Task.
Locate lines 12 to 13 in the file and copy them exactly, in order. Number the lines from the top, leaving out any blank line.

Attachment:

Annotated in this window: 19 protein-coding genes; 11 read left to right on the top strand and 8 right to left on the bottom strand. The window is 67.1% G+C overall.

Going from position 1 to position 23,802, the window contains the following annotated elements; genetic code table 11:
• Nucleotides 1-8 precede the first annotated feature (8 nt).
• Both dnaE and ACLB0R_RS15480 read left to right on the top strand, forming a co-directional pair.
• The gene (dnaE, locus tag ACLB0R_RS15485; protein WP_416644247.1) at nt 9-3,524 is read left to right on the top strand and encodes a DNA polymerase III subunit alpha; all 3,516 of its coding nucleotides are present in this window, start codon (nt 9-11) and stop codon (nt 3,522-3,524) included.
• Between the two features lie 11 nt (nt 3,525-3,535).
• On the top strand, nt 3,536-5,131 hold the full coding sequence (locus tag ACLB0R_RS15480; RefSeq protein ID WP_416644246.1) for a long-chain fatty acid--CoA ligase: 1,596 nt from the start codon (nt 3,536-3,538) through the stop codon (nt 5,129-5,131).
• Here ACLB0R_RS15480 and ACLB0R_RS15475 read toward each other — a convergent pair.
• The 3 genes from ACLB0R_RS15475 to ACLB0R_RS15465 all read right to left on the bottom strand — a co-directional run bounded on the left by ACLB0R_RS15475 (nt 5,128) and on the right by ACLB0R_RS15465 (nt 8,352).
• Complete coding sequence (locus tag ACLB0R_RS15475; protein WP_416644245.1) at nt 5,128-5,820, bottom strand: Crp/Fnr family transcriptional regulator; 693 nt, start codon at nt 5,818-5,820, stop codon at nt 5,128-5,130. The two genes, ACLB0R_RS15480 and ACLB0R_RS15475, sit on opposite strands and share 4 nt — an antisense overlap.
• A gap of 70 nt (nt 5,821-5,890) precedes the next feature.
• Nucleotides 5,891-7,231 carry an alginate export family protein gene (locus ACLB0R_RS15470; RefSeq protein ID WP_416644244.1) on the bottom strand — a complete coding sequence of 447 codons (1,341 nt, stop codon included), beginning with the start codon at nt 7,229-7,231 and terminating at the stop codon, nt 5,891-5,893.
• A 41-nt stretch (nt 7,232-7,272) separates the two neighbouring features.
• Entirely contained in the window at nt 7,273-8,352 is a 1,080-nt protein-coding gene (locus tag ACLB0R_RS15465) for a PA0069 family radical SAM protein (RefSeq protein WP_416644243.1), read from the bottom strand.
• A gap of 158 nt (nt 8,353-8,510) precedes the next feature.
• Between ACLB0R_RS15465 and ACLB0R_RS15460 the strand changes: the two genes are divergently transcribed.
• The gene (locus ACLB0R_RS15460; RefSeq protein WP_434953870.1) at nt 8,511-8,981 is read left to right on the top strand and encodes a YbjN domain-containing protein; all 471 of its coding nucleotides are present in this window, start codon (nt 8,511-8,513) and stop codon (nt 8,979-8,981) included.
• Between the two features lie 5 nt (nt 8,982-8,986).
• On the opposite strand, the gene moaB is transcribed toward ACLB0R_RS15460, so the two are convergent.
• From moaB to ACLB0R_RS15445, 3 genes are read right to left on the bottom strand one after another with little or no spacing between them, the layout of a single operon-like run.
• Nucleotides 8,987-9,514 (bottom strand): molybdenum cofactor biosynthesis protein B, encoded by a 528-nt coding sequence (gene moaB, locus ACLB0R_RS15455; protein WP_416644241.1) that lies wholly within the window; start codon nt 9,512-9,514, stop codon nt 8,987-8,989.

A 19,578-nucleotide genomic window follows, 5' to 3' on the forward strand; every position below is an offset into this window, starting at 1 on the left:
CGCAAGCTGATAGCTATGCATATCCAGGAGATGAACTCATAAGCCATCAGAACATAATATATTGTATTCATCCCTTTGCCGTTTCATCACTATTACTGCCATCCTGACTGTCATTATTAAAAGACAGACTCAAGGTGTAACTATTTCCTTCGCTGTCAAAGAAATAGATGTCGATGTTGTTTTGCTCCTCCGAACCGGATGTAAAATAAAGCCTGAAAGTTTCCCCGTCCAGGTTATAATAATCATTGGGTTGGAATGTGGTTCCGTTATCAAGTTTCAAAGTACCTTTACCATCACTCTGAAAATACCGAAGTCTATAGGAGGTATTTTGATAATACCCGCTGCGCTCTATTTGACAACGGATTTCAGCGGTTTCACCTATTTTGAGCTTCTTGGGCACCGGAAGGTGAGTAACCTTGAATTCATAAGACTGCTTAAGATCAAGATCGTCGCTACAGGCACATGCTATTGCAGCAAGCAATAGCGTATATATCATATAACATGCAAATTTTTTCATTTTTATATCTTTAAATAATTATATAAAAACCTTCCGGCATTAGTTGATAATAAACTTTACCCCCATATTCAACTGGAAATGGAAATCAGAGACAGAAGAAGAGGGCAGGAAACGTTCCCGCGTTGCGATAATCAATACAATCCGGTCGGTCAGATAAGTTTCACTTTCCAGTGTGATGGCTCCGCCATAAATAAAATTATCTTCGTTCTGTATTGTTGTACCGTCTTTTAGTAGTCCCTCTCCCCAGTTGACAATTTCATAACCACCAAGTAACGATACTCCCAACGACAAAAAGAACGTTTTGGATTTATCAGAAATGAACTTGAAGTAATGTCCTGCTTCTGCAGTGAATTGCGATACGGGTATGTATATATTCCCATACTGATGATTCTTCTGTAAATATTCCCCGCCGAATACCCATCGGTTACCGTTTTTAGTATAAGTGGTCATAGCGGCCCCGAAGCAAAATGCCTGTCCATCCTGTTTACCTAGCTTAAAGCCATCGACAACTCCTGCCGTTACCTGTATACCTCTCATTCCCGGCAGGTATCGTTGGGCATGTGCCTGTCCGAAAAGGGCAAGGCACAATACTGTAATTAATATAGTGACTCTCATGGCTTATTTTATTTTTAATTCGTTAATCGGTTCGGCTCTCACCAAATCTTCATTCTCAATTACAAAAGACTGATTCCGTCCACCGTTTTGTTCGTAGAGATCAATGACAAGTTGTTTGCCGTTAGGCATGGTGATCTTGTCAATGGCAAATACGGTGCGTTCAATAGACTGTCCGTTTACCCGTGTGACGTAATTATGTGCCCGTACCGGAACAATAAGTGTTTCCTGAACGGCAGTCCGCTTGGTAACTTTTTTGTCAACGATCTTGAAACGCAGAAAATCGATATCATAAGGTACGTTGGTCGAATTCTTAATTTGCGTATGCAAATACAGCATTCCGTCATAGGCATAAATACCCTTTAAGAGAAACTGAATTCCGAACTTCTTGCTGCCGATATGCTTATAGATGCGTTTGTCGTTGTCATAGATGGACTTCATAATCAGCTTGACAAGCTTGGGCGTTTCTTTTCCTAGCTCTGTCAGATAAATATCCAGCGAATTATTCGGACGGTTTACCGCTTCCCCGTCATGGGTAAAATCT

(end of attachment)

• Nucleotides 5,891-7,231 carry an alginate export family protein gene (locus ACLB0R_RS15470; RefSeq protein ID WP_416644244.1) on the bottom strand — a complete coding sequence of 447 codons (1,341 nt, stop codon included), beginning with the start codon at nt 7,229-7,231 and terminating at the stop codon, nt 5,891-5,893.
• A 41-nt stretch (nt 7,232-7,272) separates the two neighbouring features.